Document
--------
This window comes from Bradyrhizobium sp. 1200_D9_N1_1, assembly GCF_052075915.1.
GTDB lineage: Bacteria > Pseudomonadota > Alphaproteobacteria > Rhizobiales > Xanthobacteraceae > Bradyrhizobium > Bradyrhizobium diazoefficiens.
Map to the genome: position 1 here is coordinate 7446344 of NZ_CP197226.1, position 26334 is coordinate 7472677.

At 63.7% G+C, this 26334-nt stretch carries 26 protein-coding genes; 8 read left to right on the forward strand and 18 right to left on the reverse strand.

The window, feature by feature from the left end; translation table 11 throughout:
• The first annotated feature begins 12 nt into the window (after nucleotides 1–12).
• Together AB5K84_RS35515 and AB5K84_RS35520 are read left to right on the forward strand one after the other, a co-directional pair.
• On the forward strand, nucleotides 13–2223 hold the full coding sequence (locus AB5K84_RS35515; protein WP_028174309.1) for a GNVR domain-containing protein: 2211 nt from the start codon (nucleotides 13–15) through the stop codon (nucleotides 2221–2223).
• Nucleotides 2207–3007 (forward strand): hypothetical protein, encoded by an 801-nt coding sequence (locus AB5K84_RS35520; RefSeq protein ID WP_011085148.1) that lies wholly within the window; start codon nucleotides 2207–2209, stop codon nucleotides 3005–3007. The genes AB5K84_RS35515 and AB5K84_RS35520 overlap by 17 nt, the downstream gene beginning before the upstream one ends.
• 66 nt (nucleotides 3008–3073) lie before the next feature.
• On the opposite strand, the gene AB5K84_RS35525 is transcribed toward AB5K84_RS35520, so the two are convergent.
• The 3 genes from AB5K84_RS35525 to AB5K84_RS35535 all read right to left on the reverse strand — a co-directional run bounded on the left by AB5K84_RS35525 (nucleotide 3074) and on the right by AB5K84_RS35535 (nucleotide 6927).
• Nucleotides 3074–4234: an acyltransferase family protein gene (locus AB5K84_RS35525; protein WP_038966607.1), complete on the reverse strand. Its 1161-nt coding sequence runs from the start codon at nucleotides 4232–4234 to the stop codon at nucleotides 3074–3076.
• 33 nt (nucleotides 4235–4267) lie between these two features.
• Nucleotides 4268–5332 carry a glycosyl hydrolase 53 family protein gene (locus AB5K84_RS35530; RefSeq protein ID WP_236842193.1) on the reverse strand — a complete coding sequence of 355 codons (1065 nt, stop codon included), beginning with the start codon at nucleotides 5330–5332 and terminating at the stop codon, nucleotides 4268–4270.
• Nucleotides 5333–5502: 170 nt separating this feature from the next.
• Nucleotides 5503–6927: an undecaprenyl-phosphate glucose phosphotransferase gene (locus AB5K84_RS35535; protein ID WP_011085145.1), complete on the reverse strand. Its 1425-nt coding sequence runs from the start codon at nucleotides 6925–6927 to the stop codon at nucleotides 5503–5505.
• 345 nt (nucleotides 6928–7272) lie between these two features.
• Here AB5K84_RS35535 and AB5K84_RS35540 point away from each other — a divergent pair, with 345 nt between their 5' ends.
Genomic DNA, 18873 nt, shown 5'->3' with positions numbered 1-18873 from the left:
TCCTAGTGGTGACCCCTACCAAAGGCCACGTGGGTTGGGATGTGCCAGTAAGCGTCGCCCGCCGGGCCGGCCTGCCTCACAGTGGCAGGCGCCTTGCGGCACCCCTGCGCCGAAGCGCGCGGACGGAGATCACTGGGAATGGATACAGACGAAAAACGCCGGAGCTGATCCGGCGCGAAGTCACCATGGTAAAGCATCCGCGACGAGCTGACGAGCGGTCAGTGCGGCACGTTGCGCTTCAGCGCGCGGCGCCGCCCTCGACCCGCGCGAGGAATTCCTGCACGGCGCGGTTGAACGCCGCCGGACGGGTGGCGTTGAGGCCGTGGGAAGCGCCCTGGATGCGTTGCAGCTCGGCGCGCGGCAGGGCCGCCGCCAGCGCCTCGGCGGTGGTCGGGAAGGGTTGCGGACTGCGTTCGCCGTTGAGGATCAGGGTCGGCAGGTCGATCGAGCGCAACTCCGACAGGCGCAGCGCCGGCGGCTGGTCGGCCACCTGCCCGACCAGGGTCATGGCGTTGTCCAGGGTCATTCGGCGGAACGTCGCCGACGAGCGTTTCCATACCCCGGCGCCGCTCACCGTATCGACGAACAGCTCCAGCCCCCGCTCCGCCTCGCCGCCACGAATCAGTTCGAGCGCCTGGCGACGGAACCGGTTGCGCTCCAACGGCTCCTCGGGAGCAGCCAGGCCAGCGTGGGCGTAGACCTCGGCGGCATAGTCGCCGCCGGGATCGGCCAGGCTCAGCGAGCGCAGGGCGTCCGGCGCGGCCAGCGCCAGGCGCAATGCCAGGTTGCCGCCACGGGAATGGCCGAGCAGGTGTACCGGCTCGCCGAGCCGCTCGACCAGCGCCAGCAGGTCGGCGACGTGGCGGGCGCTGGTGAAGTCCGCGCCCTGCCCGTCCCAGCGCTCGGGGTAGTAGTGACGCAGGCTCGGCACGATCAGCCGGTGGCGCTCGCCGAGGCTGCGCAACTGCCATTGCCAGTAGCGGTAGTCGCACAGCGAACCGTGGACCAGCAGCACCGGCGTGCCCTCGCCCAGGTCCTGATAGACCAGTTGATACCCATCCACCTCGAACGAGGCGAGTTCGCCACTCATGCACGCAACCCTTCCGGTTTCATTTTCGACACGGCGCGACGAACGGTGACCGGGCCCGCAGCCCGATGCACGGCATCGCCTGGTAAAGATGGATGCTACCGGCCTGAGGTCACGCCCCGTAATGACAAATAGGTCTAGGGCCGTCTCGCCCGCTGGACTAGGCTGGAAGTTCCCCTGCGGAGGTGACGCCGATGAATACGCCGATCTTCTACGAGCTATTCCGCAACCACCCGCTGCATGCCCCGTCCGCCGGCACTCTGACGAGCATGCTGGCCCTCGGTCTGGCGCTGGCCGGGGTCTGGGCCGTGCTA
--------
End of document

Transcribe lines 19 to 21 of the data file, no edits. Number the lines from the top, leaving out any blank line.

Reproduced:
• Here AB5K84_RS35535 and AB5K84_RS35540 point away from each other — a divergent pair, with 345 nt between their 5' ends.
Genomic DNA, 18873 nt, shown 5'->3' with positions numbered 1-18873 from the left:
TCCTAGTGGTGACCCCTACCAAAGGCCACGTGGGTTGGGATGTGCCAGTAAGCGTCGCCCGCCGGGCCGGCCTGCCTCACAGTGGCAGGCGCCTTGCGGCACCCCTGCGCCGAAGCGCGCGGACGGAGATCACTGGGAATGGATACAGACGAAAAACGCCGGAGCTGATCCGGCGCGAAGTCACCATGGTAAAGCATCCGCGACGAGCTGACGAGCGGTCAGTGCGGCACGTTGCGCTTCAGCGCGCGGCGCCGCCCTCGACCCGCGCGAGGAATTCCTGCACGGCGCGGTTGAACGCCGCCGGACGGGTGGCGTTGAGGCCGTGGGAAGCGCCCTGGATGCGTTGCAGCTCGGCGCGCGGCAGGGCCGCCGCCAGCGCCTCGGCGGTGGTCGGGAAGGGTTGCGGACTGCGTTCGCCGTTGAGGATCAGGGTCGGCAGGTCGATCGAGCGCAACTCCGACAGGCGCAGCGCCGGCGGCTGGTCGGCCACCTGCCCGACCAGGGTCATGGCGTTGTCCAGGGTCATTCGGCGGAACGTCGCCGACGAGCGTTTCCATACCCCGGCGCCGCTCACCGTATCGACGAACAGCTCCAGCCCCCGCTCCGCCTCGCCGCCACGAATCAGTTCGAGCGCCTGGCGACGGAACCGGTTGCGCTCCAACGGCTCCTCGGGAGCAGCCAGGCCAGCGTGGGCGTAGACCTCGGCGGCATAGTCGCCGCCGGGATCGGCCAGGCTCAGCGAGCGCAGGGCGTCCGGCGCGGCCAGCGCCAGGCGCAATGCCAGGTTGCCGCCACGGGAATGGCCGAGCAGGTGTACCGGCTCGCCGAGCCGCTCGACCAGCGCCAGCAGGTCGGCGACGTGGCGGGCGCTGGTGAAGTCCGCGCCCTGCCCGTCCCAGCGCTCGGGGTAGTAGTGACGCAGGCTCGGCACGATCAGCCGGTGGCGCTCGCCGAGGCTGCGCAACTGCCATTGCCAGTAGCGGTAGTCGCACAGCGAACCGTGGACCAGCAGCACCGGCGTGCCCTCGCCCAGGTCCTGATAGACCAGTTGATACCCATCCACCTCGAACGAGGCGAGTTCGCCACTCATGCACGCAACCCTTCCGGTTTCATTTTCGACACGGCGCGACGAACGGTGACCGGGCCCGCAGCCCGATGCACGGCATCGCCTGGTAAAGATGGATGCTACCGGCCTGAGGTCACGCCCCGTAATGACAAATAGGTCTAGGGCCGTCTCGCCCGCTGGACTAGGCTGGAAGTTCCCCTGCGGAGGTGACGCCGATGAATACGCCGATCTTCTACGAGCTATTCCGCAACCACCCGCTGCATGCCCCGTCCGCCGGCACTCTGACGAGCATGCTGGCCCTCGGTCTGGCGCTGGCCGGGGTCTGGGCCGTGCTA